How we can prove that shortest path between two nodes is unique if all
the weights are unique power of 2.
Clarification of Question bynivis-ga
I need to Know that how the shortest path is unique if weights are
power of 2. NO retracing allowed. edge would be consider once.
Request for Question Clarification bymathtalk-ga
You need more than simply the edge weights being a power of two. They
need to be, as you specified originally in the problem, _unique_
powers of two.
That is, the weights on two different edges are distinct powers of two.
Maybe it helps to see the point of this if you look at a simple
example. Draw a square, and set the weight of each vertex to be the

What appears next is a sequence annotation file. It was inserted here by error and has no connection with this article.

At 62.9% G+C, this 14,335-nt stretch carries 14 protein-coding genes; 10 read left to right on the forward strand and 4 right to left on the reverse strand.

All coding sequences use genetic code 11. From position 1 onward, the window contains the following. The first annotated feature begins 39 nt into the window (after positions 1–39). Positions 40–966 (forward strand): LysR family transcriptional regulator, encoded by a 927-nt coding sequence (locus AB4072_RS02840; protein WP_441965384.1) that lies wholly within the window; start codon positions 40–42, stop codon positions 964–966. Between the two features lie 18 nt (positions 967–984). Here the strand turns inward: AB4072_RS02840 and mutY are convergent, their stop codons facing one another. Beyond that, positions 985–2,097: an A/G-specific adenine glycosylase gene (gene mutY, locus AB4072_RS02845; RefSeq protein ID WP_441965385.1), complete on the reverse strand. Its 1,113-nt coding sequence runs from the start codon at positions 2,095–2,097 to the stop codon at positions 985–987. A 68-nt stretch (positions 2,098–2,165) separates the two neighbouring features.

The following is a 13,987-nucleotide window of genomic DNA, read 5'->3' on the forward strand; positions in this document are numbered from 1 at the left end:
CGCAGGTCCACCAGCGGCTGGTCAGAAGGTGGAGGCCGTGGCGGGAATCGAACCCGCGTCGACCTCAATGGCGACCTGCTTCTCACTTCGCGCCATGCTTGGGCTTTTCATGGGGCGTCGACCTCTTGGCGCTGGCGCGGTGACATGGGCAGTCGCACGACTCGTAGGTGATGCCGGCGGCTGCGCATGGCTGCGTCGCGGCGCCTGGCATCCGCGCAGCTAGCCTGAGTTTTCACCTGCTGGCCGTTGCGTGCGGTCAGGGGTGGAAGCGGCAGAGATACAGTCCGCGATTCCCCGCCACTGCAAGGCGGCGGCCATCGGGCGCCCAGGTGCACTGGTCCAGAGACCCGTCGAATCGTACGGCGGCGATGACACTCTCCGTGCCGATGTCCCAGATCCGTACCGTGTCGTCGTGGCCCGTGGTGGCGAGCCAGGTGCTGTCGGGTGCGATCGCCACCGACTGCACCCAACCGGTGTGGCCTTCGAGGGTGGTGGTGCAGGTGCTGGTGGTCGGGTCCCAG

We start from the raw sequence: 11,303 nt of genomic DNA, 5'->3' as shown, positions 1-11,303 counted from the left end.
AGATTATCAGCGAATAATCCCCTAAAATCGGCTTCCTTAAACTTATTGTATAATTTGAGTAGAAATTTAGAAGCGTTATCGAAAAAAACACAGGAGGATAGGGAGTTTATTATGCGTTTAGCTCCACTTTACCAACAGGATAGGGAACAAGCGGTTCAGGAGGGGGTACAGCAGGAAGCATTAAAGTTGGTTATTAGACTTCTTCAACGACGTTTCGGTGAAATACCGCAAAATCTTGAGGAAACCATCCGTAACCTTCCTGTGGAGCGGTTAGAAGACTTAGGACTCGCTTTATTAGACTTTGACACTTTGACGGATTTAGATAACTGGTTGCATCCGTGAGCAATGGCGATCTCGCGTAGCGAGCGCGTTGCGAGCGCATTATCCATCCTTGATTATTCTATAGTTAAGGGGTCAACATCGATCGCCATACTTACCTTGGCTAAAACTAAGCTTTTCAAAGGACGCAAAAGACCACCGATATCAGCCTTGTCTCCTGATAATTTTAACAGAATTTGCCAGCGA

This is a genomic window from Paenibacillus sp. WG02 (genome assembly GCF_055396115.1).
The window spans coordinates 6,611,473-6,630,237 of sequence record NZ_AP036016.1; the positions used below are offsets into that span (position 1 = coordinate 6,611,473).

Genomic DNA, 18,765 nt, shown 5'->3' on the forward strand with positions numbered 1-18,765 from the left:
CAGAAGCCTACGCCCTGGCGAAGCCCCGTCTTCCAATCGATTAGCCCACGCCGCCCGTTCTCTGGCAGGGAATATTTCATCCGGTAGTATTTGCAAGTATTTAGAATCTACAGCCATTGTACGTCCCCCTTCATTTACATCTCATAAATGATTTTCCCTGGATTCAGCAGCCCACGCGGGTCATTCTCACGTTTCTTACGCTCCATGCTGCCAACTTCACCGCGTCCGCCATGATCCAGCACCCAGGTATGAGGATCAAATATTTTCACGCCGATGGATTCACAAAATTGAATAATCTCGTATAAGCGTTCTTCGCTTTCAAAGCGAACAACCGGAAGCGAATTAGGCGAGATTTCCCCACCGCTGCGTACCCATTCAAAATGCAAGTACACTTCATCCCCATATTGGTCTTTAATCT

same power of two, e.g. 1 to keep things simple.
What is the "shortest" from one corner to the opposite corner? You
have two edges to transverse, for a minimum "distance" of 2, but the
path could go around the square either clockwise or counterclockwise.
Thus the shortest path is _not_ unique here.
Now change the four edge weights in this problem so they are all
different powers of two. Since the powers are unequal, when you add
up a sequence of them, what is the relationship between the edges
travelled and the binary representation of the sum of weights?